New deer management orders could contravene human rights according to Scotland’s largest shooting organisation

The British Association for Shooting and Conservation (BASC) has written to the Minister for Green Skills, Circular Economy and Biodiversity, Lorna Slater, ahead of a major consultation into deer management changes in Scotland.

The consultation which closes on Friday 29 March, raises six key themes around deer management changes.

BASC has serious concerns regarding many themes, most notably, the proposals around Deer Management Nature Restoration Orders (DMNROs) contained within the Scottish Government’s consultation ‘Managing Deer for Climate and Nature’.

In the letter to the Minister, BASC said DMNROs would be ‘highly susceptible to judicial review or other legal challenge’.

DMNROs pose significant issues according to BASC, as they lack appropriate procedures and are poorly defined. Their introduction lacks a clear rationale, unlike Control Orders under the Deer (Scotland) Act 1996, which are a last resort measure backed by criminal law.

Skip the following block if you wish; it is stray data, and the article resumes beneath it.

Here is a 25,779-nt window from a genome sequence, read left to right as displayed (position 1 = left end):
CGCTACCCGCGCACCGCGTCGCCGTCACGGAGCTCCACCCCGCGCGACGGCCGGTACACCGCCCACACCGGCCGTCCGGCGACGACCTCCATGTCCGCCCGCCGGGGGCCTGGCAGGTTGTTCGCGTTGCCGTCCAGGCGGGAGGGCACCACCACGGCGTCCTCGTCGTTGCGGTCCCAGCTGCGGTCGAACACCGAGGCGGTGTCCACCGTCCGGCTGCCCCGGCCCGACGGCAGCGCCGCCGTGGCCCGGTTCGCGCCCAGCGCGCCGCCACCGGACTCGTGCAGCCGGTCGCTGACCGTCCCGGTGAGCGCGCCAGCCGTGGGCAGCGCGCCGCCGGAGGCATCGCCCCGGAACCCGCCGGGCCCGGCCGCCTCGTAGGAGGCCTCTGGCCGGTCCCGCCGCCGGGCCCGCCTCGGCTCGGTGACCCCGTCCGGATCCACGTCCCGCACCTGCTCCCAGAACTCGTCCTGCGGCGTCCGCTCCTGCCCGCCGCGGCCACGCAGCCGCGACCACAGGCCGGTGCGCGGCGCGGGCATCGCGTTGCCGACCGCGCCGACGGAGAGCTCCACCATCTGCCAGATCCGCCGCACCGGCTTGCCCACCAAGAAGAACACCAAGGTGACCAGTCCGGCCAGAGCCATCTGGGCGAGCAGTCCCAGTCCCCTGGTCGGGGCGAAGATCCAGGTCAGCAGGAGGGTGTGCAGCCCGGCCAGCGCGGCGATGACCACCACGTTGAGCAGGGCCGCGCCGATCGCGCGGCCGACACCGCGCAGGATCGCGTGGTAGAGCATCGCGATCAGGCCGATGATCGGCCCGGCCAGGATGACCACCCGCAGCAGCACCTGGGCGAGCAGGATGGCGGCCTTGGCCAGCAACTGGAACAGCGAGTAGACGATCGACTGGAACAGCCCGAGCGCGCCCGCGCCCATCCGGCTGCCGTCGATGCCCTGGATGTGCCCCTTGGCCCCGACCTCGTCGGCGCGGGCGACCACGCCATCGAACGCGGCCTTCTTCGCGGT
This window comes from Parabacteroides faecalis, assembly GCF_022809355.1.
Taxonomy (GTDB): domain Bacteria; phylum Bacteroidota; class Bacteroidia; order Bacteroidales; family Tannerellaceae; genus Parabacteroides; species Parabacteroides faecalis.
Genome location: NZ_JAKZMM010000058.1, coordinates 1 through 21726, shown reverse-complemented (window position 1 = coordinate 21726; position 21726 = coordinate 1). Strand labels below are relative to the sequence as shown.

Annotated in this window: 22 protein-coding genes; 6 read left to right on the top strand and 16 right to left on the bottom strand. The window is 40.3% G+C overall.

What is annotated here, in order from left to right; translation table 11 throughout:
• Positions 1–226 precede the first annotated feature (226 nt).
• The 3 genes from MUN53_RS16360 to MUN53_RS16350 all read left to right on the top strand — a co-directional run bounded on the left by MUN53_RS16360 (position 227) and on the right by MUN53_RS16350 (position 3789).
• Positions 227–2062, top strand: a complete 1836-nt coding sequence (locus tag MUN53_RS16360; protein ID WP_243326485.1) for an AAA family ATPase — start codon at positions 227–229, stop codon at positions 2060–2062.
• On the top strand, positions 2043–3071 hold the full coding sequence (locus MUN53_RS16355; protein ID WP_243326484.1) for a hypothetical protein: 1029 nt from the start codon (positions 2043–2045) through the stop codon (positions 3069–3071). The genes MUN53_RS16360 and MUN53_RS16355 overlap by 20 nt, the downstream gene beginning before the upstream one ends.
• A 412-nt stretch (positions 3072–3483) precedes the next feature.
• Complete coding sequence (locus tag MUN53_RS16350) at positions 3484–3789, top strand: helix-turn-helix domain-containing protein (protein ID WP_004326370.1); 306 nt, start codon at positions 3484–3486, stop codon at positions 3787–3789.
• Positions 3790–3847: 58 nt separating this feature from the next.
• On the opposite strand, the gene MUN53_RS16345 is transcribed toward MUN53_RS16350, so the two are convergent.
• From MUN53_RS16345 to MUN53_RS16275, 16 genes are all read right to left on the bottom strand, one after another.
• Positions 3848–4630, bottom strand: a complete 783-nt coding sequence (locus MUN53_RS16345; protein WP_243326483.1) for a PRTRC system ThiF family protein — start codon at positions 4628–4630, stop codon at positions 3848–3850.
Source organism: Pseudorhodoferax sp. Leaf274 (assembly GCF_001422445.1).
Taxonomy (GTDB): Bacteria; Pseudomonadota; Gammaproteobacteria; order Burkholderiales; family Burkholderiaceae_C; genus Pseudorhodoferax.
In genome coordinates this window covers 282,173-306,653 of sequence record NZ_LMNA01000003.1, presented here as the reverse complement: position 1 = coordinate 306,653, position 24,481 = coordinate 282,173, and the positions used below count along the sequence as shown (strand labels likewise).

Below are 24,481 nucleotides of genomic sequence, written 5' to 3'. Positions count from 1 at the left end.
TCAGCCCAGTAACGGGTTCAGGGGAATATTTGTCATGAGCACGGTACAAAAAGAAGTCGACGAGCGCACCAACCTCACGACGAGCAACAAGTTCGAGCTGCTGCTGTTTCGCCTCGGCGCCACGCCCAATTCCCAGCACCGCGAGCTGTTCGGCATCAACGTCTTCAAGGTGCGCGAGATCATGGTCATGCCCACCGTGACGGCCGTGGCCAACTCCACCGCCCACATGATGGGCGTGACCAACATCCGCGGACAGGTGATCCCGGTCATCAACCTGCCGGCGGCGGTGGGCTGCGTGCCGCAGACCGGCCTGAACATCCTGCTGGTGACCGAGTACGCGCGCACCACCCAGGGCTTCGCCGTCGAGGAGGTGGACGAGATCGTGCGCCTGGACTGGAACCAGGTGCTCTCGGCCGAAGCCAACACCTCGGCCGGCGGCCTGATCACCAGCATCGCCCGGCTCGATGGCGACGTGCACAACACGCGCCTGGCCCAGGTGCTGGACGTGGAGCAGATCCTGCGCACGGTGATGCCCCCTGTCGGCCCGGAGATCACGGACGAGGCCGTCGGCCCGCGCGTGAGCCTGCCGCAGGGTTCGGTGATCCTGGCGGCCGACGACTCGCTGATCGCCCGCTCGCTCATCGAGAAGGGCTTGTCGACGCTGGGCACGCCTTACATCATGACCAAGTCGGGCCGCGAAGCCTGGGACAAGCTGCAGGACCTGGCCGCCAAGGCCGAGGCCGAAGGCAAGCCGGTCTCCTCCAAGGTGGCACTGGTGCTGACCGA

The organisation is concerned these orders rely on subjective terms like ‘restoration of nature’ and ‘social, economic, or environmental benefits,’ leading to wide discretion without detailed guidance for land managers.

Further to this, BASC outlined that DMNROs could present challenges in relation to compliance with human rights obligations under the European Convention on Human Rights (ECHR), notably Article 1 of Protocol 1 (A1P1) guaranteeing peaceful enjoyment of possessions (including land).

The organisation is concerned that the imposition of unreasonable, poorly explained and disproportionate legislation affecting landowners and occupiers does not contribute to the maintenance of good working relationships between the government and rural stakeholders.

BASC met with the Minister Lorna Slater today, to discuss these concerns in more detail.

Peter Clark, BASC Scotland director said:

“We do not consider deer to be a national problem, rather that certain species in certain areas are a problem.

“A more targeted approach should be adopted, rather than the draconian powers brought about the DMNRO. The plan to impose a penalty on landowners for non-compliance with the new orders, in the form of a £40,000 fine and 3 months imprisonment is an egregious example of this.

“DMNROs could interfere with basic rights outlined in the ECHR, because unlike current powers around Control Orders, they lack a rational and well-explained basis for their imposition.

“The Scottish Government cannot keep introducing more regulation on deer management without the necessary incentivisation for deer managers”.